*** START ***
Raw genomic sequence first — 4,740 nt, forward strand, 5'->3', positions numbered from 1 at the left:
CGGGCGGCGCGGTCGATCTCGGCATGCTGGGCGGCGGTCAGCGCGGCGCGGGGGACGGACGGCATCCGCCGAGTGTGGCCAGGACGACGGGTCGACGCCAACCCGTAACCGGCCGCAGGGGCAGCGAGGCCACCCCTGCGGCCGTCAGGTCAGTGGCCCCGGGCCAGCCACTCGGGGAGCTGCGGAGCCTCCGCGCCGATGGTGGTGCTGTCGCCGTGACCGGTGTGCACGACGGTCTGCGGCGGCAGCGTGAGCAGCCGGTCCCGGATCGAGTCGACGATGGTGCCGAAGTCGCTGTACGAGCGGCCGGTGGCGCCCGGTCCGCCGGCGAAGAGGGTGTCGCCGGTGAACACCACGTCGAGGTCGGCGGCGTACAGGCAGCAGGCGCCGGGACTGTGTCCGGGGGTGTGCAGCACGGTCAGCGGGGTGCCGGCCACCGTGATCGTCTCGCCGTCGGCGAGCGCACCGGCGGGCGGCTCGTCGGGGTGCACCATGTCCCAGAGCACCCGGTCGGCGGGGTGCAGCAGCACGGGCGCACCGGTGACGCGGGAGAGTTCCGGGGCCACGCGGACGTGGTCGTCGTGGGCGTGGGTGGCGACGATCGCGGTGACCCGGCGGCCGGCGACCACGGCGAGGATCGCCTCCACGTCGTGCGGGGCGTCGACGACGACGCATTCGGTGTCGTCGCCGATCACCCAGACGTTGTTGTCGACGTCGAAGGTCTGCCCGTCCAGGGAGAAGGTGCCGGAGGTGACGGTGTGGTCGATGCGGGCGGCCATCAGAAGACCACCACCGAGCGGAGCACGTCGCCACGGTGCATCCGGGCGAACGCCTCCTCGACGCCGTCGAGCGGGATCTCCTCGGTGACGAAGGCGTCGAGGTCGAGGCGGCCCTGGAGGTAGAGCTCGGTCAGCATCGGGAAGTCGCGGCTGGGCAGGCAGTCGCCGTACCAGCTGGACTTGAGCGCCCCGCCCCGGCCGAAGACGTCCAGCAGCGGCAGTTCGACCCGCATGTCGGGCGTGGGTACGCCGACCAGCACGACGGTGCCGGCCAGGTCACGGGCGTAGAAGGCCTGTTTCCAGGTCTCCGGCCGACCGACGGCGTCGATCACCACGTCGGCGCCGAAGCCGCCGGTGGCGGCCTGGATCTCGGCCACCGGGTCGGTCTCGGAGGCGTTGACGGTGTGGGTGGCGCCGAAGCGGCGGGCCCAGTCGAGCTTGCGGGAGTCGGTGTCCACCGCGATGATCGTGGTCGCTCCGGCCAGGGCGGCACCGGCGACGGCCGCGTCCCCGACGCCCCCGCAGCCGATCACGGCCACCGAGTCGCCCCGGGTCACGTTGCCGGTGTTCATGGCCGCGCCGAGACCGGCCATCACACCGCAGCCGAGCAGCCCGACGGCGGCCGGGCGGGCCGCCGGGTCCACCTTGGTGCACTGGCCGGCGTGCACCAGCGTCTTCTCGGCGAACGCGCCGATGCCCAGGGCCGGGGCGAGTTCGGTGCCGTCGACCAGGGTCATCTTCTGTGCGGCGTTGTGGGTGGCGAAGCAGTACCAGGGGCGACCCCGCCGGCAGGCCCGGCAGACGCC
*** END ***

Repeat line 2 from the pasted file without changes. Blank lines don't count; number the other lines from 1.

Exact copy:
CGGGCGGCGCGGTCGATCTCGGCATGCTGGGCGGCGGTCAGCGCGGCGCGGGGGACGGACGGCATCCGCCGAGTGTGGCCAGGACGACGGGTCGACGCCAACCCGTAACCGGCCGCAGGGGCAGCGAGGCCACCCCTGCGGCCGTCAGGTCAGTGGCCCCGGGCCAGCCACTCGGGGAGCTGCGGAGCCTCCGCGCCGATGGTGGTGCTGTCGCCGTGACCGGTGTGCACGACGGTCTGCGGCGGCAGCGTGAGCAGCCGGTCCCGGATCGAGTCGACGATGGTGCCGAAGTCGCTGTACGAGCGGCCGGTGGCGCCCGGTCCGCCGGCGAAGAGGGTGTCGCCGGTGAACACCACGTCGAGGTCGGCGGCGTACAGGCAGCAGGCGCCGGGACTGTGTCCGGGGGTGTGCAGCACGGTCAGCGGGGTGCCGGCCACCGTGATCGTCTCGCCGTCGGCGAGCGCACCGGCGGGCGGCTCGTCGGGGTGCACCATGTCCCAGAGCACCCGGTCGGCGGGGTGCAGCAGCACGGGCGCACCGGTGACGCGGGAGAGTTCCGGGGCCACGCGGACGTGGTCGTCGTGGGCGTGGGTGGCGACGATCGCGGTGACCCGGCGGCCGGCGACCACGGCGAGGATCGCCTCCACGTCGTGCGGGGCGTCGACGACGACGCATTCGGTGTCGTCGCCGATCACCCAGACGTTGTTGTCGACGTCGAAGGTCTGCCCGTCCAGGGAGAAGGTGCCGGAGGTGACGGTGTGGTCGATGCGGGCGGCCATCAGAAGACCACCACCGAGCGGAGCACGTCGCCACGGTGCATCCGGGCGAACGCCTCCTCGACGCCGTCGAGCGGGATCTCCTCGGTGACGAAGGCGTCGAGGTCGAGGCGGCCCTGGAGGTAGAGCTCGGTCAGCATCGGGAAGTCGCGGCTGGGCAGGCAGTCGCCGTACCAGCTGGACTTGAGCGCCCCGCCCCGGCCGAAGACGTCCAGCAGCGGCAGTTCGACCCGCATGTCGGGCGTGGGTACGCCGACCAGCACGACGGTGCCGGCCAGGTCACGGGCGTAGAAGGCCTGTTTCCAGGTCTCCGGCCGACCGACGGCGTCGATCACCACGTCGGCGCCGAAGCCGCCGGTGGCGGCCTGGATCTCGGCCACCGGGTCGGTCTCGGAGGCGTTGACGGTGTGGGTGGCGCCGAAGCGGCGGGCCCAGTCGAGCTTGCGGGAGTCGGTGTCCACCGCGATGATCGTGGTCGCTCCGGCCAGGGCGGCACCGGCGACGGCCGCGTCCCCGACGCCCCCGCAGCCGATCACGGCCACCGAGTCGCCCCGGGTCACGTTGCCGGTGTTCATGGCCGCGCCGAGACCGGCCATCACACCGCAGCCGAGCAGCCCGACGGCGGCCGGGCGGGCCGCCGGGTCCACCTTGGTGCACTGGCCGGCGTGCACCAGCGTCTTCTCGGCGAACGCGCCGATGCCCAGGGCCGGGGCGAGTTCGGTGCCGTCGACCAGGGTCATCTTCTGTGCGGCGTTGTGGGTGGCGAAGCAGTACCAGGGGCGACCCCGCCGGCAGGCCCGGCAGACGCC